73rd Tony Awards Predictions
Ah yes, the annual “come see our shows” show for the Great White Way.
This year showed a massive improvement from last year in terms of quality in both the play and musical scene.
That’s right, both the play and musicals this season have been astoundingly impressive. Initially it was though that only the plays were going to stand out this year, with the likes of To Kill a Mockingbird, Network, The Ferryman, Choir Boy, The Waverly Gallery, Gary, and What the Constitution Means to Me all having standout spots on Broadway this year, many of which either announced or premiered in 2018.
But the musicals, never to be counted out, had a serious charge in the spring. Shows like Ain’t Too Proud, Beetlejuice, Tootsie, Hadestown, Oklahoma!, and even The Prom, which still continues to stay strong despite the onslaught of shows opening after it.
The performances were strong as well. Movie stars and veteran stage actors alike gave fantastic performances. Bryan Cranston, Jeff Daniels and Adam Driver, along with Paddy Considine and the incomparable Jeremy Pope highlight the Best Actor in a Play category, while the women have SIX nominees, including the likes of Laurie Metcalf (who we’ve never seen before), Janet McTeer, Elaine May (at the age of 87), and Annette Bening.
On the musical side, we saw spectacular musical performances this year… and dare I say there were too many to count?
The entire cast of Hadestown, including Eva Noblezada, Andre De Shields, Amber Gray, and Patrick Page.
The cast of The Prom: Caitlin Kinnunen, Beth Leavel, and Brooks Ashmanskas- even with fabulous supporting performances from Christopher Sieber, Angie Schworer and Michael Potts.
Careers could be made this year. Santino Fontana in Tootsie. Stephanie J. Block in The Cher Show. Ali Stroker in Oklahoma!. Ephraim Sykes in Ain’t Too Proud.
There were even performances from this year that didn’t get nominated (although why, I’m not sure). Bonnie Milligan in Head Over Heels stands out. Stephanie Styles in Kiss Me Kate does too. Tracy Letts in All My Sons. And countless more.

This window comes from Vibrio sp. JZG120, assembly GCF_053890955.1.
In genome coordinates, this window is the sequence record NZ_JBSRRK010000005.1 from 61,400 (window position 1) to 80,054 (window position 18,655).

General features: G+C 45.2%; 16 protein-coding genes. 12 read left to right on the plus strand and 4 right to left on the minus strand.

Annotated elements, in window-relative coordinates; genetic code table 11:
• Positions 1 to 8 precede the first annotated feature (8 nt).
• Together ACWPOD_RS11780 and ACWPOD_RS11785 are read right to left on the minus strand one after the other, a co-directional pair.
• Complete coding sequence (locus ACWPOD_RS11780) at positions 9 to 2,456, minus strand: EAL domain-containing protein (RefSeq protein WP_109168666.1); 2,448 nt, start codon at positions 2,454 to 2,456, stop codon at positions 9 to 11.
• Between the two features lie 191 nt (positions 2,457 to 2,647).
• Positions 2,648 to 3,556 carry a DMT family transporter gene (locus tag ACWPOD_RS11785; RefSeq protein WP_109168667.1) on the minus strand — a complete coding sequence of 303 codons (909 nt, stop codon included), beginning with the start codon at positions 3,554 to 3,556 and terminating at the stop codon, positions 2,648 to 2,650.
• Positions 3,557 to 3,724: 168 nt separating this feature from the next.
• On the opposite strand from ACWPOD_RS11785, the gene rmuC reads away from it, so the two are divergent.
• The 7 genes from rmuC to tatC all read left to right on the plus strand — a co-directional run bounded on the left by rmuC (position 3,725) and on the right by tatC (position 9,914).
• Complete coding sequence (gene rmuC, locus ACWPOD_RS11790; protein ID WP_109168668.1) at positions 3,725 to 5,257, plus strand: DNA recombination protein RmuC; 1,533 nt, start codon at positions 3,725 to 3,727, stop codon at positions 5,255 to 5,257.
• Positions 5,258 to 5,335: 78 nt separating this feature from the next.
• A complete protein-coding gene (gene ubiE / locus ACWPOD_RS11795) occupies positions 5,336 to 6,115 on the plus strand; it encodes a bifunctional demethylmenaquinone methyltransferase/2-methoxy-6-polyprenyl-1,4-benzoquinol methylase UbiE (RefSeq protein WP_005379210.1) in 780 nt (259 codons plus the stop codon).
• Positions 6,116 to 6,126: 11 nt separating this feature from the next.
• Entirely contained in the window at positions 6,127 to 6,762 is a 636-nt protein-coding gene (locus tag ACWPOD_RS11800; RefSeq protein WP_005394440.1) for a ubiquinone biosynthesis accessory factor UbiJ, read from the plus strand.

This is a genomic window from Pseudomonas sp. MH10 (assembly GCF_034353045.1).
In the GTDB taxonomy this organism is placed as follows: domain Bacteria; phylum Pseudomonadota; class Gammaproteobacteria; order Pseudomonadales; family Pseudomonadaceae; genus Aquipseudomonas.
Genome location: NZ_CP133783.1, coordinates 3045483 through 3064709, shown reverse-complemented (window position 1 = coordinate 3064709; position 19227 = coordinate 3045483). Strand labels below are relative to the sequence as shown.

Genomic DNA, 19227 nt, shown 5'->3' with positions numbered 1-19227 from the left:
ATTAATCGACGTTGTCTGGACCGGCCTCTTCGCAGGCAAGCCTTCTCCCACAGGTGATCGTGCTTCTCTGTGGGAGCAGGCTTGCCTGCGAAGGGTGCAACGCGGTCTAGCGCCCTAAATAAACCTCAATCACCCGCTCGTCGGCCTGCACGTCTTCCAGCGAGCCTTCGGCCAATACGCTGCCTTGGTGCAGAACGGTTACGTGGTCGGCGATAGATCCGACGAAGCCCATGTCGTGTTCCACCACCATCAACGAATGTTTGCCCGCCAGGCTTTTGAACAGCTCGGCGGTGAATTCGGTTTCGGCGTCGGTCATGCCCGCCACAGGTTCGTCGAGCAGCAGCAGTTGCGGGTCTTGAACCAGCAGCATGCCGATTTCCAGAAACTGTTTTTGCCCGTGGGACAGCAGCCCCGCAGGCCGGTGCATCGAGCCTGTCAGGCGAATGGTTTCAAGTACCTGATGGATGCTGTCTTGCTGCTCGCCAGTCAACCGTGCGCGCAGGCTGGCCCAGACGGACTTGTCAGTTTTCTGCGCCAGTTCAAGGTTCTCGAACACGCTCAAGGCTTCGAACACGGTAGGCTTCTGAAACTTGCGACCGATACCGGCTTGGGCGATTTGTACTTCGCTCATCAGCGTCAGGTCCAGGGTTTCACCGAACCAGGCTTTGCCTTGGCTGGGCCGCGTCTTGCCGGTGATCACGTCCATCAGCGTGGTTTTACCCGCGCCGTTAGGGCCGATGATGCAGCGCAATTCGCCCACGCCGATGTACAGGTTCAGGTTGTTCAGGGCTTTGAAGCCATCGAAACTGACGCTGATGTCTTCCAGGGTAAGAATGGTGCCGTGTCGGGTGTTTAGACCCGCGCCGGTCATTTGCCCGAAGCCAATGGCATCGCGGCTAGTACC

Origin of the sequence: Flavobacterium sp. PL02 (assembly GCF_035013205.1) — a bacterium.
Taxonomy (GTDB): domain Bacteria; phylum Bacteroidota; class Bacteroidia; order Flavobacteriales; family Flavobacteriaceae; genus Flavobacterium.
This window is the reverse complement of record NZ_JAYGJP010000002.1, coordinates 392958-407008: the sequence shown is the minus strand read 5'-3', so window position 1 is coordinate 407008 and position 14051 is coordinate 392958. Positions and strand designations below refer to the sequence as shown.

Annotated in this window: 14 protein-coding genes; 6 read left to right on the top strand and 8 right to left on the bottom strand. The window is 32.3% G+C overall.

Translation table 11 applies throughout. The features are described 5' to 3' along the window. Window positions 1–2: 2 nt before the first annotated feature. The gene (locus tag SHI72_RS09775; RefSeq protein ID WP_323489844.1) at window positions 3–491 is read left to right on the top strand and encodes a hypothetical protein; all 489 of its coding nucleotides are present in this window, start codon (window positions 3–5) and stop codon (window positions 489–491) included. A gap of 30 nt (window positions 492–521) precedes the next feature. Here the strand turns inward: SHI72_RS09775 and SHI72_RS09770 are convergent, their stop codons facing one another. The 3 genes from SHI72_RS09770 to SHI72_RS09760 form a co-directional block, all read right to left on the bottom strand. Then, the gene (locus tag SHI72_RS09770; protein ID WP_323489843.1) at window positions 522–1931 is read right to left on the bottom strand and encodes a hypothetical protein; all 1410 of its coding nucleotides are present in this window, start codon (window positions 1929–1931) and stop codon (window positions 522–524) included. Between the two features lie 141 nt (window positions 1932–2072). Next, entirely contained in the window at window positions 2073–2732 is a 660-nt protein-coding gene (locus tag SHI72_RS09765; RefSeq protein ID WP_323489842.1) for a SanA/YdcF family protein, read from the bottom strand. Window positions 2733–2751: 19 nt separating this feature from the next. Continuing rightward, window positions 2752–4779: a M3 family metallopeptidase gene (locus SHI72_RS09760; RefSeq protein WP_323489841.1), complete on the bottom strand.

This was a really good year for Broadway, all things considered. And since the Tony Awards are on Sunday, let’s take a look at who’s walking home with those shiny little spinner things.
For the first time in quite a while, we have a very likeable group of Best Musical nominees that I would be happy if any of them won.
Hadestown is the clear favorite, which means it’s Rachel Chavkin and Anaïs Mitchell’s New Orleans jazz/Greek tragedy fusion piece to lose. The show really is that good, and it’s worth every dollar (and trust me, some of these tickets may cost you every dollar you have) to see. Hadestown features an eclectic cast of actors including the Amber Gray, Patrick Page, Andre De Shields, Eva Noblezada, and Reeve Carney. The score is this really interesting jazz/folk/songwriter blend, with songs that you can actually (gasp) walk away singing? What a concept. And then there’s the stagecraft- absolutely brilliant lights, sound, costumes and set reminiscent of Rachel Chavkin’s previous endeavor, Natasha, Pierre & the Great Comet of 1812. And despite it being a story everyone knows (Orpheus and Eurydice), it still holds up as a brilliant retelling of an old classic, with twists and turns that still hit home. It’s the favorite for a reason, and I certainly thought the same when I saw it.
And then I saw The Prom.
As a preface, it is very difficult for me to cry while watching live theatre. So much has to go right, and if something ruins it for you (like a hearing aid going off throughout the entire second act of Hadestown), you feel like your money was wasted a little bit, and it’s unlikely you’ll be able to dish out another hefty sum of money to see something again. The show really has to take you to another place. It wasn’t until I saw Waitress with Sara Bareilles that I experienced such a thing.
So when I was a hot mess at the end of The Prom, even though I was sitting in the balcony, that showed me that I was seeing something special.
I went on a journey seeing this show. I went from really not being into it for the first 15 minutes or so, to the show literally sitting me down and saying “HEY. This is the reason why we go to the theatre. Give your critical eye a rest for two goddamn seconds and have FUN.” The twists. The turns. The emotions. The TEARS. What I see in this show is so much love, so much joy, so much “love is a good thing that we should be celebrating.” I see a lot of Head Over Heels in The Prom (it’s just done a lot better, sorry, Hudson family). I truly wanted to live in that world when I was watching it. And, funny enough, it has the fewest nominations of any of the Best Musical nominees (7).
The Prom is the right story for Tony voters to select it as Best Musical.